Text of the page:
We all know the story. The frog bite from a month ago was so hot that you just can’t wait to get back on the water, but a busy work schedule has kept the Ranger parked for the past few weeks. No worries, you’ve got Saturday slated to fish those giant weed mats on your favorite lake. You arrive Saturday morning and are shocked to find that your salad-covered bass haven has now been replaced with a “veggie free” water hole. The only sign of grass is a tad of brown milfoil washed up on the boat ramp. Where has all the grass gone?
Believe it or not, this is a common scenario as winter takes its grip. What may appear nothing short of an alien abduction of your favorite grass is actually a naturally occurring process. Senescence, or the condition or process of deterioration with age, is common among aquatic plants in the more temperate regions of the country. During the year, you will notice most aquatic plants sprouting in the spring, topping out by late summer, and then starting to fall back by late fall or early winter. This cycle may look coincidental, but this is actually a strategy for survival put on by the weeds themselves.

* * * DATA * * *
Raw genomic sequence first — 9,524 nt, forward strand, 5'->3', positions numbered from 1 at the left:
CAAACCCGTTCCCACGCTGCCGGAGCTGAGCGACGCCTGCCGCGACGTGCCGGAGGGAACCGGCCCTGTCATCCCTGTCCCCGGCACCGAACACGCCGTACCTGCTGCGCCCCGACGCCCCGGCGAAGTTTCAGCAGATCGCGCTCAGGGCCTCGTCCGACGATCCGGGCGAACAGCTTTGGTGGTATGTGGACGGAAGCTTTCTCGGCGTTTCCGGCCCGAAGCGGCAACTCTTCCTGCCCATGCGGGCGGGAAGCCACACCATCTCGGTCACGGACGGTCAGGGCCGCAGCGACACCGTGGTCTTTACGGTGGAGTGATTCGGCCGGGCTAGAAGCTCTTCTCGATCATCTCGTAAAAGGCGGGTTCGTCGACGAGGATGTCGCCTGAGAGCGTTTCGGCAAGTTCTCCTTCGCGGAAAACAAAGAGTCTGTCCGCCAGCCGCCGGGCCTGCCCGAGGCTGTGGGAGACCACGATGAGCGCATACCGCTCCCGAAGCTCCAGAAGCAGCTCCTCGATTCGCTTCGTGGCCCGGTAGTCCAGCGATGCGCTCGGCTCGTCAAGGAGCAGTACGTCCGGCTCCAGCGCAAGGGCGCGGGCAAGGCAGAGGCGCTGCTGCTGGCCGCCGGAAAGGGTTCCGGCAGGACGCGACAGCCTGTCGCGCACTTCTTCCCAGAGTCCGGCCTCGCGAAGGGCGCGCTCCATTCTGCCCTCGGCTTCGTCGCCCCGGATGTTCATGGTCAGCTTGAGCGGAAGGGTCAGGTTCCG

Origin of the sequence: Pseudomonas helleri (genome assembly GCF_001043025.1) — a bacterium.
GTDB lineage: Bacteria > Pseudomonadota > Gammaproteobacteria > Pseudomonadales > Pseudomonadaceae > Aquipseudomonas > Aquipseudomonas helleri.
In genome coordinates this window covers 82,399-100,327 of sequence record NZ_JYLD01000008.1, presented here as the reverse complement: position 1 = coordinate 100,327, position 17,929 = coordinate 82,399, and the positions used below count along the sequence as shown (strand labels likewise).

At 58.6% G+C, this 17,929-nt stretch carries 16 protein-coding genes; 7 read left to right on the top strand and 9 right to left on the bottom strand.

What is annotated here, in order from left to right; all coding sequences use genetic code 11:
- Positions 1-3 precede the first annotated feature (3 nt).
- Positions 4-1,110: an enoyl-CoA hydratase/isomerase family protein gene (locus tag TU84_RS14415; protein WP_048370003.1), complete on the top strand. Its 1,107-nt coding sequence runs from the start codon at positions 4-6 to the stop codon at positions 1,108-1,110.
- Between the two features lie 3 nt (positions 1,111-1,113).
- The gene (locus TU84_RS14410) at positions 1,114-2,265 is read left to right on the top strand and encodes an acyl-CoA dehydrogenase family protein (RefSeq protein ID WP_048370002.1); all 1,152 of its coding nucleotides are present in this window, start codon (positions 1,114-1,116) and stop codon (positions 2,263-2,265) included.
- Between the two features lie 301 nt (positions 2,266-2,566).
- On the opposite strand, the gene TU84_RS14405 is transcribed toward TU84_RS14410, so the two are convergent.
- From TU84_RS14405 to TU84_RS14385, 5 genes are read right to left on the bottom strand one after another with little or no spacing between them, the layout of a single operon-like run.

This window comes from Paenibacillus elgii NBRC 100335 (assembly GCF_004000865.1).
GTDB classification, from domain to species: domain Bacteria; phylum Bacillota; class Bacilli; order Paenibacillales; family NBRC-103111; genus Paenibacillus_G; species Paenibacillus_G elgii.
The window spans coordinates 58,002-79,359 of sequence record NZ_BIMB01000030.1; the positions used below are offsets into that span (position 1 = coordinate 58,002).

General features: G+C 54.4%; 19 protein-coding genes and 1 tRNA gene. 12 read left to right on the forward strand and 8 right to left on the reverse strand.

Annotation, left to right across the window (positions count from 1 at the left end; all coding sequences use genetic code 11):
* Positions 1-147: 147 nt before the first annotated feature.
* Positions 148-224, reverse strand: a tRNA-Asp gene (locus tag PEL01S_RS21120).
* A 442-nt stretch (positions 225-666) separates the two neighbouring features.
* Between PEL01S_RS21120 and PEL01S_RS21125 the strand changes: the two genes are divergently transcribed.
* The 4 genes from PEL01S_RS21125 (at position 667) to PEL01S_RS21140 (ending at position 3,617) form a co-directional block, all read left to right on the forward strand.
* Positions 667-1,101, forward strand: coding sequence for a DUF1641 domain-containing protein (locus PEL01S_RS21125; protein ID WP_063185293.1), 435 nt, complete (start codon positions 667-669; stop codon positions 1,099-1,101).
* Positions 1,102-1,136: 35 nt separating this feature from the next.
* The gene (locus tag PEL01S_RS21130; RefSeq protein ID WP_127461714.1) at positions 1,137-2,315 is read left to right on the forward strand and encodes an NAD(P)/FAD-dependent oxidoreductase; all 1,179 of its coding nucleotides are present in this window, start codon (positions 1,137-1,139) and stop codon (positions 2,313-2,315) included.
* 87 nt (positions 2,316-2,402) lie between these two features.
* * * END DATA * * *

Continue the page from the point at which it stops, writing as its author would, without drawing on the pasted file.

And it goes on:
Plants sprout in the spring as daylight increases and water warms. In summer, when growing days are longest, aquatic plants are putting all their energy into producing all those thick green stems and leaves that you love. In early fall, as daylight shortens and temperatures cool, aquatic plants begin a reversal of the process, putting all of their effort into ensuring another year through seed production and/or storage in the root system.
With no further need for their leaves to capture sunlight, or their stems to transport energy, the plants response is to simply let go of all they have grown during the warmer months. Annual plants, like your pondweeds and naiads, sprout from seed (early spring), grow like wildfire (summer), germinate to produce more seed (fall) and die completely in winter. Herbaceous perennials, like milfoil and hydrilla, on the other hand, complete a similar cycle but don’t completely die, but rather retreat to root crowns or other survival structures to sprout again in the spring. This is the plant’s natural cycle to ensure that itself, or its offspring, make it to the next year.
So the next time you see your favorite grass disappear into the blue, just know that it is simply waiting beneath the soil for the warmer days to come. While the frog bite may be gone until next October, if Mother Nature allows, you should be fishing the prespawn rattle trap bite over newly emerging grass in just a few short months. If you simply can’t get enough of that grass, head to South Florida where warmer temperatures can keep some of the green stuff year round.
Dr. Brett Hartis is an avid angler and Program Manager of the Tennessee Valley Authority Aquatic Plant Management Program.